The Perks of Being Picky

“The point of running a business is to make money,” an entrepreneur friend of mine tells me. I disagree with him. True, a business needs money to sustain itself, but what’s the point if it’s not enjoyable?

I opened my company because I love creating things, entertaining people, and, most of all, doing work that makes me happy. Running a business can be a daily struggle: You’re the first to wake up in the morning, the last to sleep at night, and the last to get paid at the end of the month. So if you’re going to run your own business, you should enjoy it.

Being picky about the clients with whom you choose to work can be one way to ensure you enjoy the work you do. This may seem absurd – it’s essentially turning away money. But there are long-term benefits to being selective when forming a client base and deciding on projects to invest your time in.

Form Committed, Long-Term Relationships

One reason to like your clients: long-term relationships. When we take on a client at Slice Media, we see it as at least a month-long endeavor. We give each client our full attention, and if we’re going to spend a month (if not longer) on a project, we need to enjoy our work. If we don’t, it shows.

When working for a long period of time with a client, you must form a positive rapport. This can mean fewer headaches throughout the development and creative processes, an increased likelihood of future projects, and excellent finished projects in which your investment is evident. Being selective attracts ideal projects more naturally. As you produce work you’re truly happy with, you’ll bring more of the same your way.

Try it on for Size (and what to do when it’s not the right fit)

Deciding that a client is not the right fit for your company after meeting with him can be an awkward and rather intimidating encounter. But generally, it’s a mutual feeling. It’s usually obvious to both parties if it’s love at first sight and, conversely, if it’s not.

When you meet with a client for the first time, use it as a chance to understand him beyond his needs in regard to your service. Remember your mom telling you not to talk about money, politics, or religion with guests? We throw that advice out the window when we meet our clients. (Sorry, Mom.)

Because we create a product that lives and grows once it’s released to the marketplace, it’s critical to know our clients’ wants and needs, likes and dislikes. The clients, likewise, need to know us and hear our opinions of the content they want. If they don’t laugh at our jokes or like the way we conceive of their products or messages, things usually end there.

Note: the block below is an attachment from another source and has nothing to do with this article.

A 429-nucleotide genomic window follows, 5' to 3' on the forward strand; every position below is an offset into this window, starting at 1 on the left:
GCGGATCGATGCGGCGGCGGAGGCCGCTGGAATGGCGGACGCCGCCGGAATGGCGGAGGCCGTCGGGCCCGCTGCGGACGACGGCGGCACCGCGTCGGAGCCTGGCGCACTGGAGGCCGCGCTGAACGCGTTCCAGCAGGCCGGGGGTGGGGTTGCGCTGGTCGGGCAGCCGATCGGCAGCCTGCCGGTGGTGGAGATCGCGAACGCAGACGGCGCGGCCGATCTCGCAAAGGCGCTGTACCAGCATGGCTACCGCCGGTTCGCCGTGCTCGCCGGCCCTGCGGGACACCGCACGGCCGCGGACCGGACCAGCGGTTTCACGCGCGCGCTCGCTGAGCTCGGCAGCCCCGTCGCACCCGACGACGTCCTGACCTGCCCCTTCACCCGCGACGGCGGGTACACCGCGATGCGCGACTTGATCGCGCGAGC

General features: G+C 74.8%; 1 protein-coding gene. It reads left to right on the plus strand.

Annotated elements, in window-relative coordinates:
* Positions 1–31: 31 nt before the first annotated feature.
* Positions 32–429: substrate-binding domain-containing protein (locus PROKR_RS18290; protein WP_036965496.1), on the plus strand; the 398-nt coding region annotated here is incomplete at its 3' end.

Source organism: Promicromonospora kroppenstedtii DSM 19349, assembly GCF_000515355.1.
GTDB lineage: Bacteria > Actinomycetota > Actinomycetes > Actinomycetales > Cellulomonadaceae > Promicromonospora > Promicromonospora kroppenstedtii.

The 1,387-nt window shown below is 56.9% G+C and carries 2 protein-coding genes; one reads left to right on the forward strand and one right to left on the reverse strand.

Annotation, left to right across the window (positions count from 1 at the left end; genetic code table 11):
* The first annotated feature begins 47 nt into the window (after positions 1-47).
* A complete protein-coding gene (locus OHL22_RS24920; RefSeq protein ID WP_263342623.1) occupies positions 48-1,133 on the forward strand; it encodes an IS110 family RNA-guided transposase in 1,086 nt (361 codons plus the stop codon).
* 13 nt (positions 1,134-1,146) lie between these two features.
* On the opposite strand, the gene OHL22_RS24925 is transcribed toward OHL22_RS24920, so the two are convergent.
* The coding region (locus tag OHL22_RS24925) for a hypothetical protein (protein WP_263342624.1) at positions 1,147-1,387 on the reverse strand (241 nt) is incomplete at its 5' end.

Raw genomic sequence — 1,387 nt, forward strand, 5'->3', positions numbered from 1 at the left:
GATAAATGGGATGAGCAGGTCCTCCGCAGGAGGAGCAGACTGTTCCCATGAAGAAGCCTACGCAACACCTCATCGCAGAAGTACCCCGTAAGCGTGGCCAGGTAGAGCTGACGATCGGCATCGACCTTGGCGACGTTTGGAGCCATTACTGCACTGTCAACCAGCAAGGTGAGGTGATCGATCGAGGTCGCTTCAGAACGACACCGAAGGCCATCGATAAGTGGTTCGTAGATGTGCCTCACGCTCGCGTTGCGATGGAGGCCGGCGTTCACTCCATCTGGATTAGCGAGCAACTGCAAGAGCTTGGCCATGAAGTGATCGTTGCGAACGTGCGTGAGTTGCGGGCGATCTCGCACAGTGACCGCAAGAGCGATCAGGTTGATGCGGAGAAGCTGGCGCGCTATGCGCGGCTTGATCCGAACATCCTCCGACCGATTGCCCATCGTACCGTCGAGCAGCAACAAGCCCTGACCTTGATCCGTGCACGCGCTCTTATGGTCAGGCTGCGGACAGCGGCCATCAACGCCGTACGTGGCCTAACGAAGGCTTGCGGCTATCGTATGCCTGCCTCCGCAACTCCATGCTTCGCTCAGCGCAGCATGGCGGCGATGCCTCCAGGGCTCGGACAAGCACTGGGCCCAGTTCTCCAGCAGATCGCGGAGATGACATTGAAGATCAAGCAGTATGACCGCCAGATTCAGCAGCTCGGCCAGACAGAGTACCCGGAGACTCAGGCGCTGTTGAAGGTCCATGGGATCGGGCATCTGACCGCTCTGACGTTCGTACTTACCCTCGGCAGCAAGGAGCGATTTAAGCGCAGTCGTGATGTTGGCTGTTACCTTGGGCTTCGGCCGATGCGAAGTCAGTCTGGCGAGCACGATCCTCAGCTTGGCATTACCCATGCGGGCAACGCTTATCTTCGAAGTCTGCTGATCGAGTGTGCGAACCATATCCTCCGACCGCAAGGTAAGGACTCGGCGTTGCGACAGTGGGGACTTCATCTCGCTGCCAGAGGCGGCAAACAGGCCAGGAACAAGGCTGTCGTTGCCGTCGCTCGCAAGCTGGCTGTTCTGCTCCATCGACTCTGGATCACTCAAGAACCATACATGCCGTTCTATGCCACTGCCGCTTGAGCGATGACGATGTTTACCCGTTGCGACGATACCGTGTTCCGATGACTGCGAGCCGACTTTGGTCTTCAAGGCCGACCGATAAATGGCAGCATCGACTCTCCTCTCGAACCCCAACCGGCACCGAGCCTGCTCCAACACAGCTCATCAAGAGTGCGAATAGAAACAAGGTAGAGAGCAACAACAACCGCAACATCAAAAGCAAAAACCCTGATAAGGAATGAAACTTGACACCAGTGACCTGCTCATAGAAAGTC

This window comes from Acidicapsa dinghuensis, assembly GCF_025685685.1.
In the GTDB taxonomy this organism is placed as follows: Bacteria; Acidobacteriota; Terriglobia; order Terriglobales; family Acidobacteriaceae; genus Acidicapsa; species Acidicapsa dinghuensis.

Accepting a number of smaller jobs for a lot of clients is a quick payday, but getting in on the ground floor and growing with a client is the goal, as well as a much stronger business model. We’ve taken on small clients before, and we’ll continue to in order to keep the lights on. You’re not always going to love your job. However, even in these scenarios, you have to be smart. If a small client with a low rate-of-return business comes knocking, we ask ourselves, “Is this small project going to require the same resources as a big project?”

Creating a strong rapport, founded on more than your service catalog or what the client needs, will help you attract more of the clients you want in the future. They’ll understand the work you create and will allow you the freedom to flex your creative muscles in a way that makes you both happy.

What if I Make the Wrong Choice?

As business owners, we want to make money, so turning away business can be tough. Additionally, it’s difficult not to think, “What if I choose not to work with this client and then realize I passed up a great opportunity?” – even when it’s obviously not a good fit from the start.

At Slice Media, we’ve both worked with clients we’ve regretted and lost out on some projects that later turned out to be great. You can’t always know when something will or won’t work out. We always deliver the best product we can, but some relationships are destined to fail for reasons unseen at the beginning.

Sometimes you have to fire a client – some headaches aren’t worth it. We had one such client, a political management firm. We created some great, award-winning content for them, and when they called us for return business, we were excited. Then they became vague and wanted more from us upfront than they were willing to match. Whether it’s waiting to receive a timely payment, or relying on a client to give you the necessary ingredients to succeed, some things make your job impossible. In this case, we weren’t getting either, and we walked away from the project.

Even so, as it usually happens, we learn from the failed relationships, gaining both work experience and experience in better understanding how to be picky in selecting our clients. You can’t know what you’ll like if you haven’t had some bad breakups.

Picking a Path to Success and Happiness

Even though being picky can be viewed as a negative trait, being selective in whom you choose to work with can be the key to enjoying the work you do. Additionally, being known as selective will create a positive outside view from industry partners and competition.

Enjoy what you do if you’re running a business. Be excited to show up to work every day, and learn and grow from each moment; the people you choose to work with play a huge role in this. It’s more than acceptable to hold your standards high – it’s necessary!

David Redish is the co-founder of Slice Media, an award-winning creative studio located in Dallas, Texas that conceptualizes and produces fresh content for TV, the web, and social media through a pioneering approach.


Blogtrepreneur is a website where busy entrepreneurs learn to strategically use blogging as a way to exponentially grow our business and make more money.

Comments are closed